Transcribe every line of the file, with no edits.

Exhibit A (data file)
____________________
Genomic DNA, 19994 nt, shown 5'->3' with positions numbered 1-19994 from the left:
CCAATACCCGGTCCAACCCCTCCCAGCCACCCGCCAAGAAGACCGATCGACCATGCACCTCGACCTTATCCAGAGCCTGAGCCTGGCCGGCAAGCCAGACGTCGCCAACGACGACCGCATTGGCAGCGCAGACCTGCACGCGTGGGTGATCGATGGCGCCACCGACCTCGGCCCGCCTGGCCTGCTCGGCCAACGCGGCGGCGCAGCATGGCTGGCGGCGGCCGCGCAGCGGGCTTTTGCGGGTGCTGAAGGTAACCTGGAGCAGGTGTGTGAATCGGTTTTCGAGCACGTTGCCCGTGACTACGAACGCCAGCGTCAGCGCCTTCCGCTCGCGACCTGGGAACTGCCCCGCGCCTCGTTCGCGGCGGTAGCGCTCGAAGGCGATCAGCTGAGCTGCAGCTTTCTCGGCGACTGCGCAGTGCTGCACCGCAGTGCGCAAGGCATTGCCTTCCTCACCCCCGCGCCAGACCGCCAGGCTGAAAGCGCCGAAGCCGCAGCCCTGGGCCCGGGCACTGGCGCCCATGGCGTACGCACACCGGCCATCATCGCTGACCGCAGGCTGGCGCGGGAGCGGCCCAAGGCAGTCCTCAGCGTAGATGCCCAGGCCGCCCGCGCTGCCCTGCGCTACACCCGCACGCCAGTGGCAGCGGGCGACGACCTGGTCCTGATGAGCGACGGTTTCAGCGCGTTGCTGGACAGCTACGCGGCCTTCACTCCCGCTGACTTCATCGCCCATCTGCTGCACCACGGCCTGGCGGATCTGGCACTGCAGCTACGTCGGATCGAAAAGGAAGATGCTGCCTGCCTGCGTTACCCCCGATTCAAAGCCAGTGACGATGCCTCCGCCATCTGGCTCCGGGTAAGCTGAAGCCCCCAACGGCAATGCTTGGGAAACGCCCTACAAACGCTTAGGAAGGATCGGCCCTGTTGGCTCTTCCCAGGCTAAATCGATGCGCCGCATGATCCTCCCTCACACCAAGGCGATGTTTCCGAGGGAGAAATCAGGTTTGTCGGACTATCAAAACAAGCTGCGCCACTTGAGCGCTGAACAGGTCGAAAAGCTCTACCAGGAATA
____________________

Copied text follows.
Genomic DNA, 19994 nt, shown 5'->3' with positions numbered 1-19994 from the left:
CCAATACCCGGTCCAACCCCTCCCAGCCACCCGCCAAGAAGACCGATCGACCATGCACCTCGACCTTATCCAGAGCCTGAGCCTGGCCGGCAAGCCAGACGTCGCCAACGACGACCGCATTGGCAGCGCAGACCTGCACGCGTGGGTGATCGATGGCGCCACCGACCTCGGCCCGCCTGGCCTGCTCGGCCAACGCGGCGGCGCAGCATGGCTGGCGGCGGCCGCGCAGCGGGCTTTTGCGGGTGCTGAAGGTAACCTGGAGCAGGTGTGTGAATCGGTTTTCGAGCACGTTGCCCGTGACTACGAACGCCAGCGTCAGCGCCTTCCGCTCGCGACCTGGGAACTGCCCCGCGCCTCGTTCGCGGCGGTAGCGCTCGAAGGCGATCAGCTGAGCTGCAGCTTTCTCGGCGACTGCGCAGTGCTGCACCGCAGTGCGCAAGGCATTGCCTTCCTCACCCCCGCGCCAGACCGCCAGGCTGAAAGCGCCGAAGCCGCAGCCCTGGGCCCGGGCACTGGCGCCCATGGCGTACGCACACCGGCCATCATCGCTGACCGCAGGCTGGCGCGGGAGCGGCCCAAGGCAGTCCTCAGCGTAGATGCCCAGGCCGCCCGCGCTGCCCTGCGCTACACCCGCACGCCAGTGGCAGCGGGCGACGACCTGGTCCTGATGAGCGACGGTTTCAGCGCGTTGCTGGACAGCTACGCGGCCTTCACTCCCGCTGACTTCATCGCCCATCTGCTGCACCACGGCCTGGCGGATCTGGCACTGCAGCTACGTCGGATCGAAAAGGAAGATGCTGCCTGCCTGCGTTACCCCCGATTCAAAGCCAGTGACGATGCCTCCGCCATCTGGCTCCGGGTAAGCTGAAGCCCCCAACGGCAATGCTTGGGAAACGCCCTACAAACGCTTAGGAAGGATCGGCCCTGTTGGCTCTTCCCAGGCTAAATCGATGCGCCGCATGATCCTCCCTCACACCAAGGCGATGTTTCCGAGGGAGAAATCAGGTTTGTCGGACTATCAAAACAAGCTGCGCCACTTGAGCGCTGAACAGGTCGAAAAGCTCTACCAGGAATA